Local authority leaders have welcomed measures protecting leaseholders from being landed with unfair bills to make their homes safe, but warn the new legal protections may be ‘insufficient’.
As of today, many leaseholders will for the first time be legally protected from being landed with the bill for fixing historical safety defects as measures in the Building Safety Act 2022 come into force.
Levelling Up Secretary Michael Gove said: ‘Today marks a major turning point for building safety in this country, as we introduce a tough new regime to make homes safe and help rid the sector of bad practice once and for all.
‘Hundreds of thousands of innocent leaseholders now have the legal protection they rightly deserve, freeing them from a financial burden they should never have faced.’
The new measures offer protection to qualifying leaseholders living in buildings above 11 metres tall or with at least five storeys. A ‘qualifying leaseholder’ is defined as those living in their own homes or with up to three UK properties in total.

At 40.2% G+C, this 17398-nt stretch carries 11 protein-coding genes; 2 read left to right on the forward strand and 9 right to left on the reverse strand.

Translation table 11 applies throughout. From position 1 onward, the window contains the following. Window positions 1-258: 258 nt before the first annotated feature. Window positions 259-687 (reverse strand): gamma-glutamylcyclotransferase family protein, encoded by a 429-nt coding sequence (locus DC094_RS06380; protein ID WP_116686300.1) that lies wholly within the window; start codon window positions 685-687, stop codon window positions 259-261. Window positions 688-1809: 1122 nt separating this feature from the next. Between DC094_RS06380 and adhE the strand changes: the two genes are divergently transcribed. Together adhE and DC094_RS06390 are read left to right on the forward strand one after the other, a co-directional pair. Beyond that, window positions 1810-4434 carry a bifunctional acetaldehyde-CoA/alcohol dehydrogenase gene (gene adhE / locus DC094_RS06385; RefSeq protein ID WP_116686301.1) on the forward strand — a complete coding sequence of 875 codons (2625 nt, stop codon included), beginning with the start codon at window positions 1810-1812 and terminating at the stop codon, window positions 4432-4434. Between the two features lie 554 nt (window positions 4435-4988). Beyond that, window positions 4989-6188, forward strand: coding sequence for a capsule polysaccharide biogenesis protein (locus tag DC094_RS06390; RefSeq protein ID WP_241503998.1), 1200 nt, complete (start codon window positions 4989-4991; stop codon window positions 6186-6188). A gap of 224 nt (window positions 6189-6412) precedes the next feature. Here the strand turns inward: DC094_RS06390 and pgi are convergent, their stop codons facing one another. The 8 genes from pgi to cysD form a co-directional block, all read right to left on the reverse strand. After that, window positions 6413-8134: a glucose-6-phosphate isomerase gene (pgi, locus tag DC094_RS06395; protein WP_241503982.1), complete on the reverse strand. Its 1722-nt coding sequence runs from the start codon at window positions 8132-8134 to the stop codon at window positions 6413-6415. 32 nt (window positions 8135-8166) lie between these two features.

Cllr Darren Rodwell, Local Government Association (LGA) housing spokesperson, welcomed the news but said the measures do not go far enough.
‘The LGA has long argued that blameless leaseholders should not have to pay for fire safety defects resulting from 20 years of regulatory failure and industry malpractice,’ he said.
‘We are pleased the Government has listened, although we remain concerned that the measures announced today will be insufficient to protect all leaseholders who own the freeholds of their blocks.’
Cllr Rodwell also said that the new protections should be extended to social housing tenants.
‘Government is right to recognise that the regulatory system was inadequate and operating poorly before the Grenfell Tower fire. It now needs to take responsibility for that failure by ensuring social housing tenants have the same protection that it has offered homeowners,’ he said.